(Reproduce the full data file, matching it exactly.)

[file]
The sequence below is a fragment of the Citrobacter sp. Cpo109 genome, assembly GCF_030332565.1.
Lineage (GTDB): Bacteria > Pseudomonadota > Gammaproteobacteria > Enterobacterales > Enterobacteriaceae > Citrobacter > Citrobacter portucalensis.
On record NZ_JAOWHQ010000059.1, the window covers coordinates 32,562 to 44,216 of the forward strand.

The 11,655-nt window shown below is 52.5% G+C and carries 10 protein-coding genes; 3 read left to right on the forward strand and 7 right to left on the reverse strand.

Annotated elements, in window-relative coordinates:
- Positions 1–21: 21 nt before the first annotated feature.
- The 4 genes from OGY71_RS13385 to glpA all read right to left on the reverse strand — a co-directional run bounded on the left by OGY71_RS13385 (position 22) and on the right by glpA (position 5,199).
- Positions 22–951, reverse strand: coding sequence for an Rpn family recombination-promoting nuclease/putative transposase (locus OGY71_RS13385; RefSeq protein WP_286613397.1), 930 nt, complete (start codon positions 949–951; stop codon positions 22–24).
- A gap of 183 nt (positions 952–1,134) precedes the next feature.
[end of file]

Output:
The sequence below is a fragment of the Citrobacter sp. Cpo109 genome, assembly GCF_030332565.1.
Lineage (GTDB): Bacteria > Pseudomonadota > Gammaproteobacteria > Enterobacterales > Enterobacteriaceae > Citrobacter > Citrobacter portucalensis.
On record NZ_JAOWHQ010000059.1, the window covers coordinates 32,562 to 44,216 of the forward strand.

The 11,655-nt window shown below is 52.5% G+C and carries 10 protein-coding genes; 3 read left to right on the forward strand and 7 right to left on the reverse strand.

Annotated elements, in window-relative coordinates:
- Positions 1–21: 21 nt before the first annotated feature.
- The 4 genes from OGY71_RS13385 to glpA all read right to left on the reverse strand — a co-directional run bounded on the left by OGY71_RS13385 (position 22) and on the right by glpA (position 5,199).
- Positions 22–951, reverse strand: coding sequence for an Rpn family recombination-promoting nuclease/putative transposase (locus OGY71_RS13385; RefSeq protein WP_286613397.1), 930 nt, complete (start codon positions 949–951; stop codon positions 22–24).
- A gap of 183 nt (positions 952–1,134) precedes the next feature.